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How to Write Great Website Content

People visit websites because of the content they find there. But on average, visitors spend just 5.6 seconds looking at the site’s written content. That’s not much time to make a strong first impression.

The right content can grab visitors’ attention and get them to act on your message. Writing good website content can be harder than it sounds, but don’t worry. Here are a few website content writing tips to help you get started.

Know your audience.

Your website isn’t for everyone. Sure, it’s nice to have lots of visitors. But if the wrong people are visiting your site—even if there are lots of them—you aren’t going to see the kinds of actions you’re looking for. That means your conversions will likely be much lower than you’d like. No amount of fresh new content will fix that, so think about it before you start writing.

Instead of trying to appeal to everyone, consider your audience. What are their struggles and pain points? How can you help fix them? Talk directly to your readers—ideally, to a single reader. If they feel like you understand what they need and can help solve their problem, they’ll be more likely to keep reading and eventually contact you.

Set the right tone.

On average, brand consistency increases revenue by 23%. This includes the way you talk. If you want site visitors to trust you and act on your message, speak their language and do it intentionally. It definitely won’t hurt your conversions, either!

This infographic shows how two different websites communicated the same concept to two separate audiences. One used more casual and informal language, while the other was more formal and academic. Neither article was necessarily the “right” approach, because it’s all apples and oranges—they were meant for two very different groups.

Get out your red pen.

Spelling and grammatical errors trip up your readers and make it hard to follow along. But if your content is correct, readers don’t have to worry about deciphering what they’re reading. They can just focus on the message. I recommend using a tool like Grammarly to make sure your content is well-spelled and perfectly punctuated.

You should also keep readability level in mind. If you’re talking to a group of academics, they’re more likely to understand ideas that are framed in a more complex way. If you’re talking to the public, on the other hand, keep your phrasing as simple as possible to reach a wider audience. Try the Hemingway App or Gunning Fog Index to check content readability as you go.

Plan the user experience.

Did you know that 38% of people will leave a site if they find the content or layout unappealing? Just like the five-second rule for content reading, this makes it tough to get your message across. You can simplify the user experience by breaking out large blocks of text into smaller, more easily digestible chunks. This is especially important for readers on mobile devices.

Be intentional about the way you arrange your site, too. Keep your menus tight, easily navigable, and completely accurate to the content behind them. It should be so easy for users to move around your site and consume content that they don’t even notice they’re doing it.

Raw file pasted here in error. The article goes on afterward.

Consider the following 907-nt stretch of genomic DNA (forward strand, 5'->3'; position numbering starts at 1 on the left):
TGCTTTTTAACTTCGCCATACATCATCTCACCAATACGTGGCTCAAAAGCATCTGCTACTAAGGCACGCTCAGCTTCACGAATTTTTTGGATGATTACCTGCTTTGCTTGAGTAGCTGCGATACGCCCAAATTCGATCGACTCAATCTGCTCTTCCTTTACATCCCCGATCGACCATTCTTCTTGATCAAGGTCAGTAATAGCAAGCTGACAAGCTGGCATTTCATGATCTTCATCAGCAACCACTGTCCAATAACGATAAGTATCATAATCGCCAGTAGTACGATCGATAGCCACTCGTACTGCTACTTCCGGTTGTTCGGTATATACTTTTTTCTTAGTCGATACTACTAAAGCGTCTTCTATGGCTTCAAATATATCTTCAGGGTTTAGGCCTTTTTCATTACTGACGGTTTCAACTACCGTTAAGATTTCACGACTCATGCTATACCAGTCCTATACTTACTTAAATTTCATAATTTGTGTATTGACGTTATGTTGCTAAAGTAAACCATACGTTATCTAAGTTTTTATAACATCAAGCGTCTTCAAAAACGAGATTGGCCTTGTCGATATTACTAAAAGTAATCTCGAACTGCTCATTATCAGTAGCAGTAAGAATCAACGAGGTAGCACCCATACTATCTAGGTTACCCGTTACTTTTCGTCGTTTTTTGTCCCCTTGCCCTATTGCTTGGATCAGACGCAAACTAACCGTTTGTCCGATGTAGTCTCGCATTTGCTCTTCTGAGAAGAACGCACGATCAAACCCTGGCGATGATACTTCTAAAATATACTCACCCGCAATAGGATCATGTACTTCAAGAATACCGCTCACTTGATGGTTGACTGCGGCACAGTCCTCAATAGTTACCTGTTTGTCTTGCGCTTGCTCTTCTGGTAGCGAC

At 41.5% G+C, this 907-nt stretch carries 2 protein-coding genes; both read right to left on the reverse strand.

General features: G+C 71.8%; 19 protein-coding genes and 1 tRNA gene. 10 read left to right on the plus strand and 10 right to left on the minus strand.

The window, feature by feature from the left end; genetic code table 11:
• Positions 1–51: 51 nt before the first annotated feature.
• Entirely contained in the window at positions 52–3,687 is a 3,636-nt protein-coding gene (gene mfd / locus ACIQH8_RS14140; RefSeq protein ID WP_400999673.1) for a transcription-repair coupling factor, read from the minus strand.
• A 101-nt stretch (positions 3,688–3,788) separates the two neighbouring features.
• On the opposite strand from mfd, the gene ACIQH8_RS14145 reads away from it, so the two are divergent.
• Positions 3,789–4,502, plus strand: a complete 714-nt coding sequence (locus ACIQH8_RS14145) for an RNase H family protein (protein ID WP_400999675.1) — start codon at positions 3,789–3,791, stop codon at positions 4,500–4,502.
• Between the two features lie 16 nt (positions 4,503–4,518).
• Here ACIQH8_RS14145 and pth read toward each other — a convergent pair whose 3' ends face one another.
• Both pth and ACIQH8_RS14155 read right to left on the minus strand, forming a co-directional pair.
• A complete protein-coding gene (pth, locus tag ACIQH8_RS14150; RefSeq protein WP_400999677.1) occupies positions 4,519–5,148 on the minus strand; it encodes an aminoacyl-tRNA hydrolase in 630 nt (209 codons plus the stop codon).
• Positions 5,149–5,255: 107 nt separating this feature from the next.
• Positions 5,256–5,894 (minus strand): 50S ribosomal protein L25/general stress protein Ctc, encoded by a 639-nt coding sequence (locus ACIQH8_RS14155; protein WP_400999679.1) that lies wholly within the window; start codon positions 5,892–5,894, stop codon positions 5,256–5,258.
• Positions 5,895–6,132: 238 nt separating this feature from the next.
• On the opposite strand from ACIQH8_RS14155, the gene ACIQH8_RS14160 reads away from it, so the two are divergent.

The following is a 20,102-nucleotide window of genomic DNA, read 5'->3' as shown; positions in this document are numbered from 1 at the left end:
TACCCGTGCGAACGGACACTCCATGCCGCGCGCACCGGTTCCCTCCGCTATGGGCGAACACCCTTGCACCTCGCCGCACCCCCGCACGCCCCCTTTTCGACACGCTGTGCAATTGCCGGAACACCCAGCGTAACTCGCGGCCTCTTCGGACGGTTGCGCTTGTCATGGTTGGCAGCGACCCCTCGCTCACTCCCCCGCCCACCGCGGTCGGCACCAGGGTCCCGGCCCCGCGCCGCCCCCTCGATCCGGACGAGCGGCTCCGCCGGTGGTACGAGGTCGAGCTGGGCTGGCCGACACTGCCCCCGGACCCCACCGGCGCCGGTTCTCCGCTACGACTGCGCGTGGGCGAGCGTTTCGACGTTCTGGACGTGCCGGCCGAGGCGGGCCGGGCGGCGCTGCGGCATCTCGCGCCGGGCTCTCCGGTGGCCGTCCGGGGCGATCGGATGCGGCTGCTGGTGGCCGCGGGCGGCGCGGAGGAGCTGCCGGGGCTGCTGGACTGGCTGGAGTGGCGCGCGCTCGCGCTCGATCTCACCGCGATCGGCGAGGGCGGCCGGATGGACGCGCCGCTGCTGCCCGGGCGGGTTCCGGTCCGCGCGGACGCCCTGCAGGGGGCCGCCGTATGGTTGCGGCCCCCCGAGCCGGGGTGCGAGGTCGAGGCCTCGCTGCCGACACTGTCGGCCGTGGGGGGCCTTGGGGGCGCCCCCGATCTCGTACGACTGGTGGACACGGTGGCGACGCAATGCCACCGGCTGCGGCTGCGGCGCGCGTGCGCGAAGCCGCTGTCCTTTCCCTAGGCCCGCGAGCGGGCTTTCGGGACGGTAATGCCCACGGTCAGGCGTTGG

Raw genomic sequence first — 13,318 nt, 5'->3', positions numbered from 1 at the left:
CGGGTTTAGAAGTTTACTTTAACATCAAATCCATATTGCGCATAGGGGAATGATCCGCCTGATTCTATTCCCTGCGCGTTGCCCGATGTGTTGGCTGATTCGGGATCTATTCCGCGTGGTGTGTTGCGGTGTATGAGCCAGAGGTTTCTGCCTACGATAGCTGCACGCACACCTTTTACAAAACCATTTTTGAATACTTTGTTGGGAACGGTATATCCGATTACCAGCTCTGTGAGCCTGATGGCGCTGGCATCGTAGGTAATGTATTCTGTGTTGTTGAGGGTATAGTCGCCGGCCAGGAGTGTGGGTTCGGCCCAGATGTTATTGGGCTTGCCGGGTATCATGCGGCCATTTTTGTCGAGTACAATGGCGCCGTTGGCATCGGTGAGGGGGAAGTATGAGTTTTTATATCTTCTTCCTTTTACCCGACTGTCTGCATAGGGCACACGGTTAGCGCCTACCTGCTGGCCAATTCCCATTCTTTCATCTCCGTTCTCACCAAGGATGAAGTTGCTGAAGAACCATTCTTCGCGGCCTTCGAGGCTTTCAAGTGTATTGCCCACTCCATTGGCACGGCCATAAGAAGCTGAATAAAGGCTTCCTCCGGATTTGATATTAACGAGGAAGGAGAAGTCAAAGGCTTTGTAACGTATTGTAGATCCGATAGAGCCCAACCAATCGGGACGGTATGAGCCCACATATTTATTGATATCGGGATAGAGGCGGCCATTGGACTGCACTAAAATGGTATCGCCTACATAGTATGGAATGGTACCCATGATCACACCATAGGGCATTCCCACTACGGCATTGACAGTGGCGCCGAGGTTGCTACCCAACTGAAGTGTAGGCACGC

Call the reader to action.

70% of small businesses don’t have a call to action on their website’s home page to tell visitors what to do. That’s a problem because your website exists to accomplish a purpose. For example, you could be selling a product or service, or maybe educating people about a social issue. To achieve that purpose, site visitors need to complete a specific action—and they need to know what the action is.

Use prominent calls to action throughout the site to tell the reader what their next step should be. It could be signing a petition, buying a product, calling or emailing you, leaving a comment… You could even have different calls to action on different pages, depending on the subject (but use just one on each page). Whatever the subject, make sure the reader knows what to do next.

Don’t forget the search engines.

You’ve written a great message that’s relevant to your audience and their needs. Now you need to share it. One of the top ways to do that is to draw attention to your site on search engines. Google uses hundreds of criteria to rank sites, but it boils down to authority: if Google thinks you’re an expert (and that other people think so, too), it’ll rank you higher.

Focus on one subject that your website can excel at. Then write your content with that subject in mind. Once you’re known for that subject and people have started to link to you (which Google also loves), you can start expanding out into other focus areas.

Improve and evolve over time.

About 51% of business owners consider content management vitally important to creating a buyer journey. You should think that, too. It’s a good idea to revisit and revise content over time to ensure it’s still meeting visitors’ needs. This could be as simple as regularly updating your Services page or as complex as adding new pages that you think your visitors need.

Also, search engines really, really like it when you publish new content on a regular basis. So it’s a good idea to write new blog posts and case studies whenever you can find the time, if those are appropriate for your site.

These are some of the biggest considerations to keep in mind when you’re writing website content. If you’re careful to address each of them, you’ll be on the right path to having a site that works for you—and for the people who do business with you.

Have questions about how to write good website content or need someone to do it for you? Give us a shout.

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Grace Struth

Grace is Habit’s writer, and she loves the challenge of finding just the right words to capture what a business is all about.

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